Gestational Diabetes Can Be Tip-off To Future Increased Risk For Heart Disease

Gestational diabetes can be tip-off to future increased risk for heart disease

Kaiser Permanente research shows 2-fold higher risk for heart artery calcification after pregnancy through mid-life, even in women with normal blood sugar levels

 

By Sue Rochman

Women with a history of gestational diabetes are at increased risk for heart artery calcification, a marker of increased risk for heart disease, throughout their childbearing years and into mid-life, even if they currently have normal blood sugar levels, new Kaiser Permanente research shows.

The prospective study, published in Circulation, is the first to look at heart disease risk in relation to changes in blood sugar levels in women who developed gestational diabetes and those who did not over a 25-year period. The study found a 2-fold higher risk for heart artery calcification in women who had gestational diabetes and normal blood sugar compared with women who did not have gestational diabetes and had normal blood sugar levels. The 2-fold higher risk was present in women with a history of gestational diabetes who many years later had  blood sugar levels classified as normal, pre-diabetes, or type 2 diabetes.

Erica P. Gunderson, PhD, MS, MPH, senior research scientist, Division of Research.

“We expected that women who had developed diabetes during pregnancy and then had attained normal blood sugar levels in the 15 years after pregnancy would have a lower relative risk of heart artery calcification than those who later developed prediabetes or type 2 diabetes,” said Erica P. Gunderson, PhD, MS, MPH, senior research scientist in lifecourse cardiovascular and metabolic research at the Kaiser Permanente Northern California Division of Research, who led the study. “Our findings represent a paradigm shift by showing that normal blood glucose many years after gestational diabetes is associated with the same higher risk of heart artery calcification also seen in women who have developed prediabetes or type 2 diabetes.”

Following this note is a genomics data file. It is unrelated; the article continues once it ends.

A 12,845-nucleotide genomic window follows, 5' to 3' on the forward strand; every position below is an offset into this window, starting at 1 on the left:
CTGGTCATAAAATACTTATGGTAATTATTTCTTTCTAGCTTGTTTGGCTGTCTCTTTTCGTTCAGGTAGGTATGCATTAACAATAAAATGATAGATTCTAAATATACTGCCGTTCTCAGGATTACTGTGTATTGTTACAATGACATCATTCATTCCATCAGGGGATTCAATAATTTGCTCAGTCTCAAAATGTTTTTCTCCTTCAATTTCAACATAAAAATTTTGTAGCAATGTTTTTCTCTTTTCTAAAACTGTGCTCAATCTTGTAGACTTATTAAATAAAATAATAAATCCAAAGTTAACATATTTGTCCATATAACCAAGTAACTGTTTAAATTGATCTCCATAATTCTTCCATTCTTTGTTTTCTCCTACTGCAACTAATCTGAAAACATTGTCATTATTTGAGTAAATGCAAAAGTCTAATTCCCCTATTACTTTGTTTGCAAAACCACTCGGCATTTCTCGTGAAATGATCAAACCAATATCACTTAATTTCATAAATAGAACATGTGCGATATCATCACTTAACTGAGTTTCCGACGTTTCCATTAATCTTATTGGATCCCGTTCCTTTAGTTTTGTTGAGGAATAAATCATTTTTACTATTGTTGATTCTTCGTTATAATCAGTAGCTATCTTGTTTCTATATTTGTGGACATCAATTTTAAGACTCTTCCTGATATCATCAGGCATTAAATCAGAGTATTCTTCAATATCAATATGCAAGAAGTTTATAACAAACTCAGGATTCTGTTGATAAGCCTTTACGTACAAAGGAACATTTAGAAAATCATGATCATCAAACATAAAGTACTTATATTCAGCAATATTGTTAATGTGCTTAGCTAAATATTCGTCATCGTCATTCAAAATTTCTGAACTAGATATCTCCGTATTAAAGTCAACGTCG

Each year in the U.S., about 250,000 pregnant women develop diabetes. The disease develops when the body can’t properly turn food into the glucose, or sugar, it needs for energy because the pancreas isn’t making enough insulin or the body isn’t using insulin properly. When this happens, sugar is unable to get into the body’s cells, and sugar levels increase in the blood. Overtime,  metabolic factors and inflammation can damage blood vessels and the nerves that control the heart, increasing risk for heart disease.

The new study analyzed data collected on 1,133 women enrolled in the Coronary Artery Risk Development in Young Adult Study (CARDIA), a 25-year prospective study that began enrolling Black and white adults ages 18 to 30 in Birmingham, Chicago, Minneapolis, and Oakland in 1985. All study participants were given a computed tomography (CT) scan to measure heart artery calcification and a glucose tolerance test to check blood sugar levels before pregnancy and up to 5 times during the 25 years of follow-up. Of the 1,133 women studied, 139 developed gestational diabetes. Over the next 25 years, the CT scans found calcification in 25% of the women who had gestational diabetes and 15% of the women who did not.